In the early 20th century, the visionary inventor Buckminster Fuller started looking for ways to improve human shelter by:
- Applying modern technological know-how to shelter construction.
- Making shelter more comfortable and efficient.
- Making shelter more economically available to a greater number of people.
And what he came up with (read more here) was the "geodesic" dome." This dome held appeal for two main reasons: 1.) its surface would be "omnitriangulated," meaning built out of small triangles, which would give the overall structure unparalleled strength. And 2.) domes by their very nature enclose the greatest volume for the least surface area, which makes them very efficient.
Fuller developed the mathematics for the geodesic dome and helped make it an architectural reality. You can find instances where these domes served as auditoriums, weather observatories, and storage facilities in the US and Canada. And then above, you watch a documentary called A Necessary Ruin: The Story of Buckminster Fuller and the Union Tank Car Dome. Shot by Evan Mather in 2010, the documentary tells the story of the dome built in Baton Rouge, LA in 1958. At 384 feet in diameter, the Union Tank Car Dome was the world’s largest free-span structure then in existence. Mather's documentary includes " interviews with architects, engineers, preservationists, media, and artists; animated sequences demonstrating the operation of the facility; and hundreds of rare photographs and video segments taken during the dome’s construction, decline, and demolition." It was funded by a grant from the Graham Foundation for Advanced Studies in the Fine Arts, and you can now find it our collection of Free Documentaries, a subset of our collection, 1,150 Free Movies Online: Great Classics, Indies, Noir, Westerns, etc..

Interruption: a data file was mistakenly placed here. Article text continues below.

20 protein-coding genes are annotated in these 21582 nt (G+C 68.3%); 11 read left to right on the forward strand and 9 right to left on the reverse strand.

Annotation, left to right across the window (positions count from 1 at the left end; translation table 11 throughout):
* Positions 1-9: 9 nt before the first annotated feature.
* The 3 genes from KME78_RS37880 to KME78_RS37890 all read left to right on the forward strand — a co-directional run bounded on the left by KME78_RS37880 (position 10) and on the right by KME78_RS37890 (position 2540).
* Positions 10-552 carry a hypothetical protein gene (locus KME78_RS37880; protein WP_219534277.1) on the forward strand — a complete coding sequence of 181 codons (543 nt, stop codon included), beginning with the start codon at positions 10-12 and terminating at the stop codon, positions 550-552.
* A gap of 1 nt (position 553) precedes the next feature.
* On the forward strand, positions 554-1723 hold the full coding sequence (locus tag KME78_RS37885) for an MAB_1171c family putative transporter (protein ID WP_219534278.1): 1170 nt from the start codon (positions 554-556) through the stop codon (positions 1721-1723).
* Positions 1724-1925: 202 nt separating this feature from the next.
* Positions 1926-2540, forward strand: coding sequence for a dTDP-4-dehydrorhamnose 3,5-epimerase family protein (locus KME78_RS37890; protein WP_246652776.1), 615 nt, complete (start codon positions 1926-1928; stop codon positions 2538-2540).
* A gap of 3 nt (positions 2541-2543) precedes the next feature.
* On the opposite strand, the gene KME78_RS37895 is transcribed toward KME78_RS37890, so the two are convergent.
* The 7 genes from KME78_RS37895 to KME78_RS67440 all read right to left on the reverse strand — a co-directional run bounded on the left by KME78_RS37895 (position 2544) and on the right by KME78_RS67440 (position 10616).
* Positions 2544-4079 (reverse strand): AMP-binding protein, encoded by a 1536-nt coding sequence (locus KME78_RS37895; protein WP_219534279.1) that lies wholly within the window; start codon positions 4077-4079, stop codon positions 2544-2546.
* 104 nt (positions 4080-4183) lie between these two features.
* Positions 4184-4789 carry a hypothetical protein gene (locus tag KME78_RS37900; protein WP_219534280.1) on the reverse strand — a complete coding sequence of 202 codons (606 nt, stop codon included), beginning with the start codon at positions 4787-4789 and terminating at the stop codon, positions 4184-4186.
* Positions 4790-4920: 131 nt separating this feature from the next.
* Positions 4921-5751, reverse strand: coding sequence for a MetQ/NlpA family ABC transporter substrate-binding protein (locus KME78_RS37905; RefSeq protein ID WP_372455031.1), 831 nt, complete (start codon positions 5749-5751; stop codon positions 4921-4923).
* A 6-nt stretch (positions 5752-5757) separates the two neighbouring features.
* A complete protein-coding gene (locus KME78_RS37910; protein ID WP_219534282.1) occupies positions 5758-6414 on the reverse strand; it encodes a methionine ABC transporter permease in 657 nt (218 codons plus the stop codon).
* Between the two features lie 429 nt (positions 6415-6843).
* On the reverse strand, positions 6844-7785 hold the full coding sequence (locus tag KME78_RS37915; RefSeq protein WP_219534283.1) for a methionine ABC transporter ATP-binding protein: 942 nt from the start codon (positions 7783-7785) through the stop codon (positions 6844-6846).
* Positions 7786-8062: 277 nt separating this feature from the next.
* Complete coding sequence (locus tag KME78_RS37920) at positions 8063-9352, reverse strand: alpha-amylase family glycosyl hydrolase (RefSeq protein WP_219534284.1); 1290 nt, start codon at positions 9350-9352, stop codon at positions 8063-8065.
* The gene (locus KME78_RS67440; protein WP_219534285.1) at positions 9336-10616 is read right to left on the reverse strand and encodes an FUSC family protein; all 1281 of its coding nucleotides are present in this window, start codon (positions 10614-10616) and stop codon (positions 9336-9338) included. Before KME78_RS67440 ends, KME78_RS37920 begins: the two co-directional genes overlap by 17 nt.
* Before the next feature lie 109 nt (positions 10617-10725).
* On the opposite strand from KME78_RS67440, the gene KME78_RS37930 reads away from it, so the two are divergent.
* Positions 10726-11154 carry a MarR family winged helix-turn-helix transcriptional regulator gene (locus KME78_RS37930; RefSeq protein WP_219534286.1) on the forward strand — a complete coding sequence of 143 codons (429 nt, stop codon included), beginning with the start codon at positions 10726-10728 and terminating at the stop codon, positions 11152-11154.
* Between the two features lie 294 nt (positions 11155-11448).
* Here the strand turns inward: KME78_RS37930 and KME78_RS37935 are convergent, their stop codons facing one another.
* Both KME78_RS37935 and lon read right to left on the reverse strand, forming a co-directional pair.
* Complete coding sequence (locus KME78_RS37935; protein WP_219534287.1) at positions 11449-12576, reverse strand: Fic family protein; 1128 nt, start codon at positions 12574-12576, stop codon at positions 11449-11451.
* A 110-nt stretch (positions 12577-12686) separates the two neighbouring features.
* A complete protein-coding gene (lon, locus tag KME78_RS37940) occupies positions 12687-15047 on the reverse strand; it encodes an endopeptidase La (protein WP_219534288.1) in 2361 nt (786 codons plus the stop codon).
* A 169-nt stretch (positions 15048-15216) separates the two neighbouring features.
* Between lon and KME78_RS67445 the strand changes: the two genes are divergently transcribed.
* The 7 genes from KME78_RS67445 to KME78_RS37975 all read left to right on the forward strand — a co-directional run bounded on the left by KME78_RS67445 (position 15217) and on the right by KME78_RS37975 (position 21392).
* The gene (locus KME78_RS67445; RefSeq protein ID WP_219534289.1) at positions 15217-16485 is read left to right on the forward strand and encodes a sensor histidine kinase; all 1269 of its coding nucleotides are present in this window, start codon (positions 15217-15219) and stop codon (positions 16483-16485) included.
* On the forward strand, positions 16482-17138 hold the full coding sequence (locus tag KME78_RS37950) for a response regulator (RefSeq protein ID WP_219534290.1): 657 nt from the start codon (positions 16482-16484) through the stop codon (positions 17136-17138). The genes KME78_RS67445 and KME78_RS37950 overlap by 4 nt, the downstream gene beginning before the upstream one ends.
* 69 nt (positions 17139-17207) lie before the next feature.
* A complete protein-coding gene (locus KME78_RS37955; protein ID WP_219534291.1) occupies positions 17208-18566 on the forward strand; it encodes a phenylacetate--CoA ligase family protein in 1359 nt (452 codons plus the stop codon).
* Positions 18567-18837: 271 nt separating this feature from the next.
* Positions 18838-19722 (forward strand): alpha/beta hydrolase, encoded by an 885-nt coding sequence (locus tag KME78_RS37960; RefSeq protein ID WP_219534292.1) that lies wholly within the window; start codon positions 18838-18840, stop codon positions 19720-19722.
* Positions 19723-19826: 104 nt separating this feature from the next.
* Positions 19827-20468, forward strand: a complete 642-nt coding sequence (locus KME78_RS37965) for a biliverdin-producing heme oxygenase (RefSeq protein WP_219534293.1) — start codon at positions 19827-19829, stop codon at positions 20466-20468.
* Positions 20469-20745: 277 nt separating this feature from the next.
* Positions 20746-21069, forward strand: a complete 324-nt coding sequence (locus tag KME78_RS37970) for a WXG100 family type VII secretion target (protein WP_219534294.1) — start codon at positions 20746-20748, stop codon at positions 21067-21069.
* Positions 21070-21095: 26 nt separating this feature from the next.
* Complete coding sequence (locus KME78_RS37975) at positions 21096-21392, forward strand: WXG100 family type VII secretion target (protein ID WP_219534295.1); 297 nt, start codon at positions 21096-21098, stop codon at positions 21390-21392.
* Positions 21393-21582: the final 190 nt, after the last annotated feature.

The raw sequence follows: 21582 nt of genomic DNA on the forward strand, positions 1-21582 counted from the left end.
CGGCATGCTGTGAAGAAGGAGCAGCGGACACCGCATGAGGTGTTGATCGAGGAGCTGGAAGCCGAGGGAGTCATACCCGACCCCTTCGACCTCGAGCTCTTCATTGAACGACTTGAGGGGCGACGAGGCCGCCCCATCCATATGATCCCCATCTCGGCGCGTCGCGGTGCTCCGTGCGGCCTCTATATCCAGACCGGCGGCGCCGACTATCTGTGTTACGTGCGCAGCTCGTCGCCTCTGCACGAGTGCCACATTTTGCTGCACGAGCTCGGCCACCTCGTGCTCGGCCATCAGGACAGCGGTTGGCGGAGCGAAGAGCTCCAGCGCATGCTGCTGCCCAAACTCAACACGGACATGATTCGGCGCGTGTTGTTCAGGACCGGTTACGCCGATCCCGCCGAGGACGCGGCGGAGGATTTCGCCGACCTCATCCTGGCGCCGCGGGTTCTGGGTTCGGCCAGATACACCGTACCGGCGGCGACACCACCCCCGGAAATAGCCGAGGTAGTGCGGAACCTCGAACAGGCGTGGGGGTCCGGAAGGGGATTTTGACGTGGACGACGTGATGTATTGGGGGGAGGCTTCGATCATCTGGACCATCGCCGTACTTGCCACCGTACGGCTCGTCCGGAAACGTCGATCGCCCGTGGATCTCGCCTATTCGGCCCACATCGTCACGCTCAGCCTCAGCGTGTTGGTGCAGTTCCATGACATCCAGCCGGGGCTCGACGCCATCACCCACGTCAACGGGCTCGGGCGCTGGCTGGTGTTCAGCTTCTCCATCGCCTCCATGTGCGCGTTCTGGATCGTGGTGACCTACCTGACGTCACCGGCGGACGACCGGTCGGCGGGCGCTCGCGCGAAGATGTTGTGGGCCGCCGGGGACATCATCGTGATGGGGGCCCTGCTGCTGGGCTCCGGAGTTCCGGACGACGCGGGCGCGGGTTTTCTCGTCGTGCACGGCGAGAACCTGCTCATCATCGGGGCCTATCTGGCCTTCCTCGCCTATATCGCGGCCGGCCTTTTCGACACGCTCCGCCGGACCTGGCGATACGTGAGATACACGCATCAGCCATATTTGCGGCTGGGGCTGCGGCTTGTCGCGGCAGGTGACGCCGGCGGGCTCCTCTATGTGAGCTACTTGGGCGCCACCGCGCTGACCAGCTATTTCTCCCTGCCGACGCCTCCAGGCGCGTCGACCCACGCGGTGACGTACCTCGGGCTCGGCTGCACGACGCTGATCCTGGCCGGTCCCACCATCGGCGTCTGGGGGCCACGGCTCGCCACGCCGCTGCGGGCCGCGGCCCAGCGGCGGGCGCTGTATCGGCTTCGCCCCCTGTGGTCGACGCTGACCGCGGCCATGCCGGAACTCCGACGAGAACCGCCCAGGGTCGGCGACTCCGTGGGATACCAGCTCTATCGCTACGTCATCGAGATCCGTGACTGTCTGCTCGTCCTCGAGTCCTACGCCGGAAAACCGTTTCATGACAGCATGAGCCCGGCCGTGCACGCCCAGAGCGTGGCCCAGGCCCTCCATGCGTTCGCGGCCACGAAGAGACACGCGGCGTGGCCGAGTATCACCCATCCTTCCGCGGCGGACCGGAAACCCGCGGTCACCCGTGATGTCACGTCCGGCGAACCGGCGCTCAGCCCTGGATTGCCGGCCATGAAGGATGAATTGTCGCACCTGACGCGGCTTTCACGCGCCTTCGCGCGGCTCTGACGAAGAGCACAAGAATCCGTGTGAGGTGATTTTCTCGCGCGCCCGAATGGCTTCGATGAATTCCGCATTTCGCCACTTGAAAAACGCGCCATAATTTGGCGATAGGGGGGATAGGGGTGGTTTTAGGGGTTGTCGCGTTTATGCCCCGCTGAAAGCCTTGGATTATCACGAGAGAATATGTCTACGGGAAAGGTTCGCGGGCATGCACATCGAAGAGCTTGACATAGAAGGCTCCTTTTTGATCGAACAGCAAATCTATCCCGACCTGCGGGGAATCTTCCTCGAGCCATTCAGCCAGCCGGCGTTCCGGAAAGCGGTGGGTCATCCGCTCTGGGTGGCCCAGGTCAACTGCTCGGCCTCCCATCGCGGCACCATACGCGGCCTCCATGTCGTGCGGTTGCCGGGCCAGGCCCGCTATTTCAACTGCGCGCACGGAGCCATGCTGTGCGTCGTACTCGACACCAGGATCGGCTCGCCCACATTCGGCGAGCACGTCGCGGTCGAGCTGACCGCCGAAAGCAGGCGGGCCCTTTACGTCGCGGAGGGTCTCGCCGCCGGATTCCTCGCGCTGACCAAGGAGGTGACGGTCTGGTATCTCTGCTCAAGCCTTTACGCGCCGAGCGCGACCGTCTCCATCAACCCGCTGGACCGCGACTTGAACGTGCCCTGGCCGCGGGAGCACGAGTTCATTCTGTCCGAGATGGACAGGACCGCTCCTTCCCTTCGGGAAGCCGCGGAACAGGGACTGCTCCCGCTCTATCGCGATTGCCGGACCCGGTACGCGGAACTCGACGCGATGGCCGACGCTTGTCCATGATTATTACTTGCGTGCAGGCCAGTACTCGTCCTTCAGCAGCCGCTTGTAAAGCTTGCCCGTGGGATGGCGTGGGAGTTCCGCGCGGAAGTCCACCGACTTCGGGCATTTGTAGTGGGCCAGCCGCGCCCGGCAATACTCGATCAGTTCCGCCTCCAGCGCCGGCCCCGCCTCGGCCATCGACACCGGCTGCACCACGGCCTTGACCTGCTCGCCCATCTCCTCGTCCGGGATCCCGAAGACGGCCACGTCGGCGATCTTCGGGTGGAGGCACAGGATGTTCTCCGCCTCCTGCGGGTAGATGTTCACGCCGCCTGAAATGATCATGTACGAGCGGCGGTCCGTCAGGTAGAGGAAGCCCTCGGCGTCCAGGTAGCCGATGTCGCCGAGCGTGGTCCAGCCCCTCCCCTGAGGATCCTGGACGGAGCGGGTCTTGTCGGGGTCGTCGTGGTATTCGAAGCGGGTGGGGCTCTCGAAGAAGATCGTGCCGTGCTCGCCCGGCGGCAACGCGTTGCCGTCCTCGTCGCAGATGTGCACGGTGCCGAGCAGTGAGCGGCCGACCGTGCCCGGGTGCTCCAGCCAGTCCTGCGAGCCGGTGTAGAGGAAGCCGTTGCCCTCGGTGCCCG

Visit handcraftedfilms.com for more info on Mather's film and/or to purchase the DVD.